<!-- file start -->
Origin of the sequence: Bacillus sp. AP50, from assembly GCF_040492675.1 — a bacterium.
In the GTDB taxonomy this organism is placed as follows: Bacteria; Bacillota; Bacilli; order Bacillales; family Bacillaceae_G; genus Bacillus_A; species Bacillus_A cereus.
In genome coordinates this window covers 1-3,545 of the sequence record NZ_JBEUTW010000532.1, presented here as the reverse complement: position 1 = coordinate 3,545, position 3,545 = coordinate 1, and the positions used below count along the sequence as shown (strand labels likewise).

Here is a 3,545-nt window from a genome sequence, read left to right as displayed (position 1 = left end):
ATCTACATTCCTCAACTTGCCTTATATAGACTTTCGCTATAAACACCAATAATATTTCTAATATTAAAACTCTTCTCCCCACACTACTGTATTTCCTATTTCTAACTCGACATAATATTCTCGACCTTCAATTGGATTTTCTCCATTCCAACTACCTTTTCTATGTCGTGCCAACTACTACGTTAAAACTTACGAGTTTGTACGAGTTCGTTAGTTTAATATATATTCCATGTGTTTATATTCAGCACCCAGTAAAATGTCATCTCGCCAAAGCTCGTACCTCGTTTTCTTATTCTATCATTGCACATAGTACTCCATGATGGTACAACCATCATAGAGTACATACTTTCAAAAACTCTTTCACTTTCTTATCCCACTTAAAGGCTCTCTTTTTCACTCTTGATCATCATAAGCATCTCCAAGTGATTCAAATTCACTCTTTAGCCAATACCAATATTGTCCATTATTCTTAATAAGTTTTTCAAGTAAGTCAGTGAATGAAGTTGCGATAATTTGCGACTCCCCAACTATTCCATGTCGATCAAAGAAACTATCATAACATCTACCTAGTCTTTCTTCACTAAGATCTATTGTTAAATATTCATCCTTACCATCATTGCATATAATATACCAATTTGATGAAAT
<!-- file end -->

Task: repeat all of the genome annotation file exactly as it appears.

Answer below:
Origin of the sequence: Bacillus sp. AP50, from assembly GCF_040492675.1 — a bacterium.
In the GTDB taxonomy this organism is placed as follows: Bacteria; Bacillota; Bacilli; order Bacillales; family Bacillaceae_G; genus Bacillus_A; species Bacillus_A cereus.
In genome coordinates this window covers 1-3,545 of the sequence record NZ_JBEUTW010000532.1, presented here as the reverse complement: position 1 = coordinate 3,545, position 3,545 = coordinate 1, and the positions used below count along the sequence as shown (strand labels likewise).

Here is a 3,545-nt window from a genome sequence, read left to right as displayed (position 1 = left end):
ATCTACATTCCTCAACTTGCCTTATATAGACTTTCGCTATAAACACCAATAATATTTCTAATATTAAAACTCTTCTCCCCACACTACTGTATTTCCTATTTCTAACTCGACATAATATTCTCGACCTTCAATTGGATTTTCTCCATTCCAACTACCTTTTCTATGTCGTGCCAACTACTACGTTAAAACTTACGAGTTTGTACGAGTTCGTTAGTTTAATATATATTCCATGTGTTTATATTCAGCACCCAGTAAAATGTCATCTCGCCAAAGCTCGTACCTCGTTTTCTTATTCTATCATTGCACATAGTACTCCATGATGGTACAACCATCATAGAGTACATACTTTCAAAAACTCTTTCACTTTCTTATCCCACTTAAAGGCTCTCTTTTTCACTCTTGATCATCATAAGCATCTCCAAGTGATTCAAATTCACTCTTTAGCCAATACCAATATTGTCCATTATTCTTAATAAGTTTTTCAAGTAAGTCAGTGAATGAAGTTGCGATAATTTGCGACTCCCCAACTATTCCATGTCGATCAAAGAAACTATCATAACATCTACCTAGTCTTTCTTCACTAAGATCTATTGTTAAATATTCATCCTTACCATCATTGCATATAATATACCAATTTGATGAAAT